The year passed slowly, filled with too many memories and sadness. Left alone in our home, the blahs of the suburbs weighed on me, something I felt long before finding myself alone. 

I decided to move into the heart of the city. Gleaming hi rise apartments awaited, nestled with eateries, bars, a gym and the largest mall in the city. I would make use of them all. Well, the gym part only lasted a month. Walks in the mall, especially in the cold months became my exercise.

The mall huge and warm, offering the glitter of bright storefronts and buzz of people watching, much needed by my spirit. Life began clicking back into my soul. Sprinkled around the mall were comfortable seats. Even in the poorer store sections of the mall, the seats were plush. I made use of them all, respites from my supposed mall exercise program.

I found myself picking subjects to watch. One day it would be how people walked, another what they were wearing, how people looked, how many were talking on their cell phones, everyone was the answer to that one.

Sometimes, I would marvel at the shopping bags, carried mostly by women. The classiest end of the mall included the Neiman Marcus, Louis Vuitton, St Johns and Tiffany stores. Here the bags were audacious, big elegant ones with gold letters and bold but tasteful (always tasteful please) names of the stores. Shoppers in the Louis Vuitton store were greeted like long lost relatives, their names known to the staff. Often times, the specific purse or luggage where waiting per their request. They left with one of those huge bags, slowly parading across the median where I sat, the bag hanging from one arm like a large piece of jewelry. They would carry it back and forth between the other elegant shops, often emerging with another equally grand bag. After all, you have to have something to wear that goes with the Vuitton.

All this elegance only occupied a small corner of the mall. As you moved deeper, the shopping bags became more modest. Some with pedestrian but known street names such as Nordstrom, Macy’s, Dillards or Belk. They were smaller with a mass manufactured look. Then there was the small boutiques in the mall which favored more gaudy bags, brightly colored and with graphic images on them crying out for attention. “I am here, come visit me, save me from mall death.” They didn’t say that, but the message was there.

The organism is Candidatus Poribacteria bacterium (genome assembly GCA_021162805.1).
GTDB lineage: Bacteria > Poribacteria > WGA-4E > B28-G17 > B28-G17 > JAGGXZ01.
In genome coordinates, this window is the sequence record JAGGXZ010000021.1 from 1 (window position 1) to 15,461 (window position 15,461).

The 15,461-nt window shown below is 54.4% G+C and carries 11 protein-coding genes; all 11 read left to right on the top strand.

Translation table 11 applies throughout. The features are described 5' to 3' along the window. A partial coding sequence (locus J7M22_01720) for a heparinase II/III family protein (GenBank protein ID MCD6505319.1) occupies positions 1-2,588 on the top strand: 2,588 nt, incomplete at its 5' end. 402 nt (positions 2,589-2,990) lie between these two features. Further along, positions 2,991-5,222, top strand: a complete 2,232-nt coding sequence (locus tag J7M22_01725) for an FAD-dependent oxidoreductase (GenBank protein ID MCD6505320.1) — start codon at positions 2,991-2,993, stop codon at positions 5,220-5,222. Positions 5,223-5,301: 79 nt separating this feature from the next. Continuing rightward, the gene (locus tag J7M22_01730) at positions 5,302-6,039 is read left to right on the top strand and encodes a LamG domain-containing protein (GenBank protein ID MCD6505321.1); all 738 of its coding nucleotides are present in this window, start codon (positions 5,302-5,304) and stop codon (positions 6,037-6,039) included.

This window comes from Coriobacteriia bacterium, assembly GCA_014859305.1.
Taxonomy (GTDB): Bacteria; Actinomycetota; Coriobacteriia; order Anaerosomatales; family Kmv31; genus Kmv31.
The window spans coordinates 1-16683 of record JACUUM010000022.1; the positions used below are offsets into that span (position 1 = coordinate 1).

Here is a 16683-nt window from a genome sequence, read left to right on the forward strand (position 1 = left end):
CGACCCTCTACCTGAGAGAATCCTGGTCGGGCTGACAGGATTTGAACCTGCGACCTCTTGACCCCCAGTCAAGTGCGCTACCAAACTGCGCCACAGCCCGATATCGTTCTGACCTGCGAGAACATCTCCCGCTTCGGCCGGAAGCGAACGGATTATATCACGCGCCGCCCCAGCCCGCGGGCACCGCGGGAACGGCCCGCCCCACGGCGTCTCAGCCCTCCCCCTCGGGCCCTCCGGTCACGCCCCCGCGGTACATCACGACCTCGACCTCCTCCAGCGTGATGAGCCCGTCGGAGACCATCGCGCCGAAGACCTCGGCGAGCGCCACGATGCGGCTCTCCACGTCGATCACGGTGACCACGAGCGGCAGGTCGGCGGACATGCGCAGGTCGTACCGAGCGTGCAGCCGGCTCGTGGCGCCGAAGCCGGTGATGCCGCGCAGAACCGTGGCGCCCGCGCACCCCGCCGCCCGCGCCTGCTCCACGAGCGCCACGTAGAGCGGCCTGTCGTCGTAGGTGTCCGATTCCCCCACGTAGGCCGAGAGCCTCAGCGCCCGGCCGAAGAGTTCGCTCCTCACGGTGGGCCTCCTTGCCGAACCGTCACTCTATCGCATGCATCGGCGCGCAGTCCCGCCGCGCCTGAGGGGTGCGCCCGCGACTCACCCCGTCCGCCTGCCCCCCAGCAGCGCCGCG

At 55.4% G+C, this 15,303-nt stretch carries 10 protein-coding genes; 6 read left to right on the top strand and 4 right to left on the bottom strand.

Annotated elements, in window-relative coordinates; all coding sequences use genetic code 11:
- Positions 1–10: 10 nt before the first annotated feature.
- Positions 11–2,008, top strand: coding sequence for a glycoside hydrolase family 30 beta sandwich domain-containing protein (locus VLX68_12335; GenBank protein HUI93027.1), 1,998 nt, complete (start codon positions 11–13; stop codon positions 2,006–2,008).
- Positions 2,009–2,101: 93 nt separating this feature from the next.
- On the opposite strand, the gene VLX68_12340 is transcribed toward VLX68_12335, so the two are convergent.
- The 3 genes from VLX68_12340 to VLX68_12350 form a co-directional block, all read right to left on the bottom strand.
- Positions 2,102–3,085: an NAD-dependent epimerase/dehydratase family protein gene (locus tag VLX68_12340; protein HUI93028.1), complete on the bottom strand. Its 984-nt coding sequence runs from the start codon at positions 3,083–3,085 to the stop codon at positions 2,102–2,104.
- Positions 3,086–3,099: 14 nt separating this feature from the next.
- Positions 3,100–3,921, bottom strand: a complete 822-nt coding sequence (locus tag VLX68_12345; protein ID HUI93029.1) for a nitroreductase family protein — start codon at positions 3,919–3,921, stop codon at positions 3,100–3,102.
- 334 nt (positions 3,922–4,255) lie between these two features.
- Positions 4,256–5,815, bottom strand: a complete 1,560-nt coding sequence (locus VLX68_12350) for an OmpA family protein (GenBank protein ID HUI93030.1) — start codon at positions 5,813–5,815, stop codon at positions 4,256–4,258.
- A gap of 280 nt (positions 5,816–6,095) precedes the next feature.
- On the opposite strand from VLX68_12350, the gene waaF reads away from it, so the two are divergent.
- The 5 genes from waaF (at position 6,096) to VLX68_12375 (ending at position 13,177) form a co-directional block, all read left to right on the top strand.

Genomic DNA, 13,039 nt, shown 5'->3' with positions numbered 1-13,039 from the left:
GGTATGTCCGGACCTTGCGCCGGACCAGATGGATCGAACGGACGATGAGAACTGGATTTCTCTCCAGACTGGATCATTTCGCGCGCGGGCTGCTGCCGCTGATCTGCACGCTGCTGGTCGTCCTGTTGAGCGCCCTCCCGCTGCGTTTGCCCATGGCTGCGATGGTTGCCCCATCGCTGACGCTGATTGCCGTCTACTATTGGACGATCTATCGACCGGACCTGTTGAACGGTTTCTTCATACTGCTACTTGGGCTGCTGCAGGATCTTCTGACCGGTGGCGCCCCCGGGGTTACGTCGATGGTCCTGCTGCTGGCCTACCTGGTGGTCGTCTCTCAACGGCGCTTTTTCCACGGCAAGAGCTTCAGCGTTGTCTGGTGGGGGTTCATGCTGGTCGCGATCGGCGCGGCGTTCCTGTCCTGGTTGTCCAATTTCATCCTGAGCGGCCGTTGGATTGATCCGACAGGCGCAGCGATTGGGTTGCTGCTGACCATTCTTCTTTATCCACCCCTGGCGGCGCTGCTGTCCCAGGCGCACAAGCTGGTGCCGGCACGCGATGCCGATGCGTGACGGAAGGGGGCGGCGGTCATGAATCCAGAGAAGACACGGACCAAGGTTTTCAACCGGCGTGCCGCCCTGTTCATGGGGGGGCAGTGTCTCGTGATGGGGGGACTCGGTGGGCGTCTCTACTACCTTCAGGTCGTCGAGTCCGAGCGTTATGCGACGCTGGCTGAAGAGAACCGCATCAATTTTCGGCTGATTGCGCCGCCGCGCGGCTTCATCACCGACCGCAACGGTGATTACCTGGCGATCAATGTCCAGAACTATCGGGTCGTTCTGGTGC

I had grown to favor a quiet less crowed corner of the mall where a group of small boutique stores were, a good place to read my phone and contemplate life. I sat across from the ONE GREAT GIFT shop. Their bags were black with gold letters. Impressive, but not the stuff of the classy ones, too small and made of plastic.

One day I noticed a sign in the window, moving store to Palm Beach Mall. I had met the owner by chance one day and decided to go in and ask. 

“Just not enough sales here,” he said. I understood, another victim of retail death. 

The store remained vacant for several months. Still I liked sitting in this area of the mall. This day was no different. My walk finished, I sat looking at my phone, news and emails. In the distance I could see a woman approaching with one of those ONE GREAT GIFT black bags. Obviously she had not visited the mall for a while and this likely was a return. 

The bag though didn’t interest me as much as her. She wore her age well, which I gauged as being about the same as mine. Her jeans looked trim. Her walk horsey and confident. The closer she came only impressed more, a pretty city wise face and warm look. 

I thought to myself, this woman is going to need information. What happened to the store, where is the owner, where did it relocate? Even with the dim wits of my age, I could sense possibilities. After all, I did have special knowledge and knew my way around the mall. Besides, it was time to rejoin life again...

David Young